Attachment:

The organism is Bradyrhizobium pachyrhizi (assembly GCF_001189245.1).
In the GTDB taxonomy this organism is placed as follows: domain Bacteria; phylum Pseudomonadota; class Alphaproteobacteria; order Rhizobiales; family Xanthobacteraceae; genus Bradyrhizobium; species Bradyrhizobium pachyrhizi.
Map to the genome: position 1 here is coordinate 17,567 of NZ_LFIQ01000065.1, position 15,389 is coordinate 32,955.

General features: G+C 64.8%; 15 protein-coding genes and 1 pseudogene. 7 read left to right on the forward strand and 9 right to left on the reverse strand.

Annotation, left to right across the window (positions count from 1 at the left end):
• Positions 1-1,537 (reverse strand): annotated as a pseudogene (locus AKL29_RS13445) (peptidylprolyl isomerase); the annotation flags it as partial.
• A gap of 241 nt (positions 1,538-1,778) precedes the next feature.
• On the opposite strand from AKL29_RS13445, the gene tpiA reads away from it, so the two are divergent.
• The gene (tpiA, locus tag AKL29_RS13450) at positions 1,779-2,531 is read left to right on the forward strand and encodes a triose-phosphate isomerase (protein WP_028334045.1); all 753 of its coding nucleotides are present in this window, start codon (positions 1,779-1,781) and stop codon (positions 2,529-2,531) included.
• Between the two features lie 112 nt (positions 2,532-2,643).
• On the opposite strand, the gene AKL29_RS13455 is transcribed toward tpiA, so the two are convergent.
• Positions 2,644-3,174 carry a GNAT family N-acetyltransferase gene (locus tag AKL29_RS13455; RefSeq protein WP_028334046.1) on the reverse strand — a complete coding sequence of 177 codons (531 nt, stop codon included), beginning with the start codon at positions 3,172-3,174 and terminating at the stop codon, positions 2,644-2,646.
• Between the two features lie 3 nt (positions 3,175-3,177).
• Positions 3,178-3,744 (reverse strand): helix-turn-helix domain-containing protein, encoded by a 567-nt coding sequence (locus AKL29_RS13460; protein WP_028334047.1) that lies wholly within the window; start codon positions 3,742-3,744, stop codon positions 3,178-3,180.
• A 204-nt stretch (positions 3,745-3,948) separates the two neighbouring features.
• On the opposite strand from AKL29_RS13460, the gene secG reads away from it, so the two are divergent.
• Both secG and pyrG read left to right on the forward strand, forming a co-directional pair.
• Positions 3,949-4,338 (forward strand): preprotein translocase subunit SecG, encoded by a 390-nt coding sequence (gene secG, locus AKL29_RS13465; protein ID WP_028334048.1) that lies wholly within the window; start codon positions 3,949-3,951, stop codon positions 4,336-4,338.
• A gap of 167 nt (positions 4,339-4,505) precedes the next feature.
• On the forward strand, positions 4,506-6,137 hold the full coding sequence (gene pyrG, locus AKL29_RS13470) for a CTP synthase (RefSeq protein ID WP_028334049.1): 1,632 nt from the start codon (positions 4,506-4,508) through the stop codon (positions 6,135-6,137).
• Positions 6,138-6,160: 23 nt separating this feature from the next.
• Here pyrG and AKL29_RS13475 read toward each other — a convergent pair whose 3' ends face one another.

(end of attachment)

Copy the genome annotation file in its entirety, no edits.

The organism is Bradyrhizobium pachyrhizi (assembly GCF_001189245.1).
In the GTDB taxonomy this organism is placed as follows: domain Bacteria; phylum Pseudomonadota; class Alphaproteobacteria; order Rhizobiales; family Xanthobacteraceae; genus Bradyrhizobium; species Bradyrhizobium pachyrhizi.
Map to the genome: position 1 here is coordinate 17,567 of NZ_LFIQ01000065.1, position 15,389 is coordinate 32,955.

General features: G+C 64.8%; 15 protein-coding genes and 1 pseudogene. 7 read left to right on the forward strand and 9 right to left on the reverse strand.

Annotation, left to right across the window (positions count from 1 at the left end):
• Positions 1-1,537 (reverse strand): annotated as a pseudogene (locus AKL29_RS13445) (peptidylprolyl isomerase); the annotation flags it as partial.
• A gap of 241 nt (positions 1,538-1,778) precedes the next feature.
• On the opposite strand from AKL29_RS13445, the gene tpiA reads away from it, so the two are divergent.
• The gene (tpiA, locus tag AKL29_RS13450) at positions 1,779-2,531 is read left to right on the forward strand and encodes a triose-phosphate isomerase (protein WP_028334045.1); all 753 of its coding nucleotides are present in this window, start codon (positions 1,779-1,781) and stop codon (positions 2,529-2,531) included.
• Between the two features lie 112 nt (positions 2,532-2,643).
• On the opposite strand, the gene AKL29_RS13455 is transcribed toward tpiA, so the two are convergent.
• Positions 2,644-3,174 carry a GNAT family N-acetyltransferase gene (locus tag AKL29_RS13455; RefSeq protein WP_028334046.1) on the reverse strand — a complete coding sequence of 177 codons (531 nt, stop codon included), beginning with the start codon at positions 3,172-3,174 and terminating at the stop codon, positions 2,644-2,646.
• Between the two features lie 3 nt (positions 3,175-3,177).
• Positions 3,178-3,744 (reverse strand): helix-turn-helix domain-containing protein, encoded by a 567-nt coding sequence (locus AKL29_RS13460; protein WP_028334047.1) that lies wholly within the window; start codon positions 3,742-3,744, stop codon positions 3,178-3,180.
• A 204-nt stretch (positions 3,745-3,948) separates the two neighbouring features.
• On the opposite strand from AKL29_RS13460, the gene secG reads away from it, so the two are divergent.
• Both secG and pyrG read left to right on the forward strand, forming a co-directional pair.
• Positions 3,949-4,338 (forward strand): preprotein translocase subunit SecG, encoded by a 390-nt coding sequence (gene secG, locus AKL29_RS13465; protein ID WP_028334048.1) that lies wholly within the window; start codon positions 3,949-3,951, stop codon positions 4,336-4,338.
• A gap of 167 nt (positions 4,339-4,505) precedes the next feature.
• On the forward strand, positions 4,506-6,137 hold the full coding sequence (gene pyrG, locus AKL29_RS13470) for a CTP synthase (RefSeq protein ID WP_028334049.1): 1,632 nt from the start codon (positions 4,506-4,508) through the stop codon (positions 6,135-6,137).
• Positions 6,138-6,160: 23 nt separating this feature from the next.
• Here pyrG and AKL29_RS13475 read toward each other — a convergent pair whose 3' ends face one another.